Standard of Proof in Privacy and Information Requests: A Case Summary of Joseph Brant Memorial Hospital (Re)Joseph Brant Memorial Hospital (Re), 2013 CanLII 31177 (ON IPC)
Even if demonstrated, industry standard practices for record maintenance are not the benchmark for determining ‘reasonableness’ in privacy requests under FIPPA or MFIPPA.
To have a fee waived in the public interest, there must be some actual connection between the public interest and a health and safety issue.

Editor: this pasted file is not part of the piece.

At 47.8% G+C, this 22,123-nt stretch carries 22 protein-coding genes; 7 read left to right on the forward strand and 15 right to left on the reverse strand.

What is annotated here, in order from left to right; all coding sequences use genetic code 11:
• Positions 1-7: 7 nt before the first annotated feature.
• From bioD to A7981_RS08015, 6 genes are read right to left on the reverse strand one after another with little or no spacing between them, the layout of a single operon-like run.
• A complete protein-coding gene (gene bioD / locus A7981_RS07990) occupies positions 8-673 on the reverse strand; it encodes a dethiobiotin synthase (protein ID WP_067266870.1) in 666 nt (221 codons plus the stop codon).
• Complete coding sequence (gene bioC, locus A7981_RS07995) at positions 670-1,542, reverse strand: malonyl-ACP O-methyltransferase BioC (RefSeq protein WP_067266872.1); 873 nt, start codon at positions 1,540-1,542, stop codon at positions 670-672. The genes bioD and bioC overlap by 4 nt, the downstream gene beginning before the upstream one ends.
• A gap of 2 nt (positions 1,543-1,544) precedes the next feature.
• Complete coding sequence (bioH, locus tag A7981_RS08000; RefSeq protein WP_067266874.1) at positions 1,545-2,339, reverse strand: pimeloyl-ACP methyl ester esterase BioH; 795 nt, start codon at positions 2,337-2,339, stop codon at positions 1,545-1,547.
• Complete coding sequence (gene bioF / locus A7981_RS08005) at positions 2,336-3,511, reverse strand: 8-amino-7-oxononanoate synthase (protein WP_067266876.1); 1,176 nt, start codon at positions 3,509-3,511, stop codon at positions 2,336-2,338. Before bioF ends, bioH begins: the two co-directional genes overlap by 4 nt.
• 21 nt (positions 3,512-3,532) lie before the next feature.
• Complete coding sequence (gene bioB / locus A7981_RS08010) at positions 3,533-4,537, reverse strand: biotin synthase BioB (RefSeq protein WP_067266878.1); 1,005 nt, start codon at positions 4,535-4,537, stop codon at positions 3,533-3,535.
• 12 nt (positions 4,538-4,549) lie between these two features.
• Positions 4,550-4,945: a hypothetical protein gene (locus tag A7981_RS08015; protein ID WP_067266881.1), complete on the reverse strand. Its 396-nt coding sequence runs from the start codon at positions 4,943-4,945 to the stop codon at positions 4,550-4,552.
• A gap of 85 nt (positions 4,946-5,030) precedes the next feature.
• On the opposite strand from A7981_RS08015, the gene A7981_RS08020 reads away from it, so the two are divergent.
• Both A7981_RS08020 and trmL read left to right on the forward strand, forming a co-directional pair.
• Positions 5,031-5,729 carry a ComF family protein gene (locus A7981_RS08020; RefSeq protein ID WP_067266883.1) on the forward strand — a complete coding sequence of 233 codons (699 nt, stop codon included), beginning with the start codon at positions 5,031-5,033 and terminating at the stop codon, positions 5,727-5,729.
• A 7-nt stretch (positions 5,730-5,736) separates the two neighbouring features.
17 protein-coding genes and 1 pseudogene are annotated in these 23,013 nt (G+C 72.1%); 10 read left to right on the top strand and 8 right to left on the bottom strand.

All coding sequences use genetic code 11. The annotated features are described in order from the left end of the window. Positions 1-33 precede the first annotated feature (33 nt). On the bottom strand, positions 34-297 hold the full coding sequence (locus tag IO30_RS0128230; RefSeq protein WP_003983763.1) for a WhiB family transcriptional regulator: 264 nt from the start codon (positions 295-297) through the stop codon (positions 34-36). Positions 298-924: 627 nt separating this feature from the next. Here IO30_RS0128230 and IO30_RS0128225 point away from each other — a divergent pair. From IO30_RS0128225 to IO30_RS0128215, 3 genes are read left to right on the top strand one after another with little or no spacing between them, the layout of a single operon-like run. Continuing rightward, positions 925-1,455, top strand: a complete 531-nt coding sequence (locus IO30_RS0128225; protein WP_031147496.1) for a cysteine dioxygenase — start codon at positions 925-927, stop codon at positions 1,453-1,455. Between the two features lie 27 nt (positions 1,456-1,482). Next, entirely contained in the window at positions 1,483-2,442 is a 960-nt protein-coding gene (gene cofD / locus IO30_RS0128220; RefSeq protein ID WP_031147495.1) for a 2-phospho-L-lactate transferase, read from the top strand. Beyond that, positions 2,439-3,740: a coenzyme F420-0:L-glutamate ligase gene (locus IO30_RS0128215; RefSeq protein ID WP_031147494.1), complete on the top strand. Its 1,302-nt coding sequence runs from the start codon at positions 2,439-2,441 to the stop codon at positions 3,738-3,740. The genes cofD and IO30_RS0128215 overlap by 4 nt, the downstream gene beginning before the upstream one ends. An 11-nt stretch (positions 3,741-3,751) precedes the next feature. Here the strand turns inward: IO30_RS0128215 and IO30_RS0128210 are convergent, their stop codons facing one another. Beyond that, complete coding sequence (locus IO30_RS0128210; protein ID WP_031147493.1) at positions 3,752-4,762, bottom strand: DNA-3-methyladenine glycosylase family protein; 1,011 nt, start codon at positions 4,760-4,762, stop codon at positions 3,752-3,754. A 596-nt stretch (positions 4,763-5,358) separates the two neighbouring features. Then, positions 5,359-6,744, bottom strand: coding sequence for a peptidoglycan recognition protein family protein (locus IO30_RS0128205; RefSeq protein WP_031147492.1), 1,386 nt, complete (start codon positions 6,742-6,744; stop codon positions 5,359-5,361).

Executive expense claims were requested. The hospital issued a fee estimate of $1568 based on a representative sample, but denied a fee waiver. This was later reduced during mediation to $1149. It was determined that the fee request was excessive, but that it did not need to be waived in the public interest (as advanced). The length of search (37.5 hrs) was deemed to be excessive even though hospital record keeping was consistent with industry standards. The appropriate fee amount was only $428. If severance is required to extract only the relevant information, the institution must explain and provide sufficient reasoning if it is to charge related fees. The fee should not be waived because the information was not sufficiently connected to public health/safety concern. There is a potential ‘concern’ that taxpayer money spent does not meet this threshold. It is reasonable to expect a publicly funded institution such as a hospital to have easily accessible records for basic expense information; even if both manual and electronic copies needed to be pulled, the applicant should not bear financial burden of poor record keeping or extensive reconciliation.